“We don’t stop playing because we grow old; we grow old because we stop playing.”
Nobody understands the truth in George Bernard Shaw’s aphorism better than artists, who instinctively grasp that the creativity that fuels their work comes from the same source that’s unlocked by a child’s open-ended play.
On a recent visit to the charming pied-a-terre of Elmer Borlongan and Plet Bolipata—the power couple of contemporary Filipino art—we found both hard at work, or rather, hard at play, preparing for their current simultaneous exhibit at Secret Fresh.
Arrayed on a table, in perfect formation, were 45 8-inch dolls, each an uncanny miniaturization of Bolipata herself, down to her trademark dyed hair.
Dressed in identical frocks, each bearing a bouquet of flowers in one hand and a butterfly in the other, they called to mind Bjork’s song “Army of Me.” They were an army of Plet.
“The exhibit is called ‘I Am My Own Muse,’ after the words of Frida Kahlo,” the artist explained.
It was still a work in progress, she added.
Each figurine was to be dressed in its own costume, and placed in its own little dollhouse. Each one would come with a lavishly illustrated large format book, featuring Bolipata’s retelling of the “Little Red Riding Hood Myth” called “Little Red Riding Hood in Central Park.”
“It’s my love letter to New York City,” she said. “I lived there for a couple of years. Little Red Riding Hood was a mischievous adventurer. The city is so filled with adventure and love and danger, so you have to be prepared. It’s the story of my life. That’s how it all started.”
New York also provided the immediate means to translate this story in her head into reality.
On a visit there earlier this year, Bolipata discovered a service called Doob-3D: For a certain amount, they would scan your entire body with a 360-degree array of cameras and 3-D print a miniature replica of yourself.
“The idea of making a doll of myself, it’s taking the self-portrait to the modern age using advanced technology,” she said. “You’ll never be this age again.”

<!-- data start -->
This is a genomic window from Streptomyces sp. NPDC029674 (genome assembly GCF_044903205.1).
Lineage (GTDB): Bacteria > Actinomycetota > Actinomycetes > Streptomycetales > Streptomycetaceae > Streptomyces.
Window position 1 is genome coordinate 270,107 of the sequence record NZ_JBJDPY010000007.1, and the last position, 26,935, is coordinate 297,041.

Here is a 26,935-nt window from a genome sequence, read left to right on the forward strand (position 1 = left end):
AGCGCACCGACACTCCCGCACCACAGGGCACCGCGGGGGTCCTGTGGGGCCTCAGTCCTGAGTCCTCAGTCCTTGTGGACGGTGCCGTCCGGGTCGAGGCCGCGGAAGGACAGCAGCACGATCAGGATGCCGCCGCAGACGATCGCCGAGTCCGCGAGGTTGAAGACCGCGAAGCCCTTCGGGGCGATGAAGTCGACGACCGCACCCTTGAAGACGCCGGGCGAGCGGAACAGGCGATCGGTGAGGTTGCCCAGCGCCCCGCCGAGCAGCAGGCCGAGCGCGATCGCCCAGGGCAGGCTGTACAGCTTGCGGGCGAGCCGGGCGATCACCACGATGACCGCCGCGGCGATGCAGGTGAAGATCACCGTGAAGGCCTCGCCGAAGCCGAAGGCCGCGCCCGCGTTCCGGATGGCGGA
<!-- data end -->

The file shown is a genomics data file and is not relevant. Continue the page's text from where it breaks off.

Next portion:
It was later she figured out that the doll could also be replicated endlessly, to become the central figure in the personal mythology she was constructing.
For his part, Borlongan had been channeling his renewed obsession with music, in particular, music configured as vinyl records, into his art.
His show is called “Surface Noise,” after a well-known quotation by the legendary BBC DJ John Peel that every vinylophile knows by heart:
“Somebody was trying to tell me that CDs are better than vinyl because they don’t have any surface noise. I said, ‘Listen, mate, life has surface noise…’”
As a painter, Borlongan has been particularly attuned to life’s surface noise—the odd dissonances in daily life that most people miss. It’s just that, lately, the artist has become an obsessive record collector and audiophile, and it’s begun to seep into his work.
“Record Digger,” one of the four six-foot circumference paintings that make up “Surface Noise,” is part self-portrait, he admitted.
It depicts one of his iconic bald-headed figures as crate-digger: a picture of intense concentration as he leafs through boxes and boxes of records, looking for that perfect vinyl find.
As always, Borlongan’s technical mastery of his medium is on display.
The artist’s own love for music is evident in the extreme detail with which he paints the album covers. (Trainspotters will note, among others, the Beatles’ “Abbey Road,” Sting’s “The Dream of the Blue Turtles,” classic albums by U2, Bowie, Michael Jackson, Kiss, etc.)
Borlongan’s everyman figure recurs twice as a club DJ: once as the central figure in another round painting, and again as a life-size sculpture manning the decks in his very own booth.
The painter also has his own limited-edition run of figurines he calls “Hari Sonik,” a recurring figure in his paintings, now rendered in three-dimensional vinyl, of the same bald-headed dude, only now with a loudspeaker for a body.
“Five years after we got married, we decided to move to Zambales,” he recalled, referring to their main home and studio in San Antonio, where they produce the bulk of their work.
“We consider it a playground for grown-ups,” he said. “It allowed us to explore all sorts of things that are expressions of ourselves and our lives.”
Lately, there has been a movement away from the high seriousness of traditional gallery shows toward a more playful approach to art. Projects such as “I Am My Own Muse” and “Surface Noise” and “Hari Sonik” may appear to be diversions from the artists’ more canonical body of work, but make no mistake, they’re of no less importance to both artists.
In practice, said Bolipata, their work and their play are the same, there’s no clear dividing line between the two—they may actually be the same process.
“It gives you an opportunity to push your imagination,” said Bolipata. “When it comes to toys, they give you another angle to your art-making which is also imaginative, but pushes it to another level. It’s an adventure to get you out of your studio. When you’re painting, it’s more reflective of your life: You have to deal with your angst, your anger, heavy emotions. Here, you’re just playing.
“Of course, that’s not discounting the pressure we put on ourselves,” she added. But it’s still your innate artist’s sensibility that comes with you when you make your toys. You’re still the same person. It’s really your own truth.”
“I Am My Own Muse,” “Hari Sonik” and “Surface Noise” are on exhibit at Secret Fresh gallery until Dec. 13.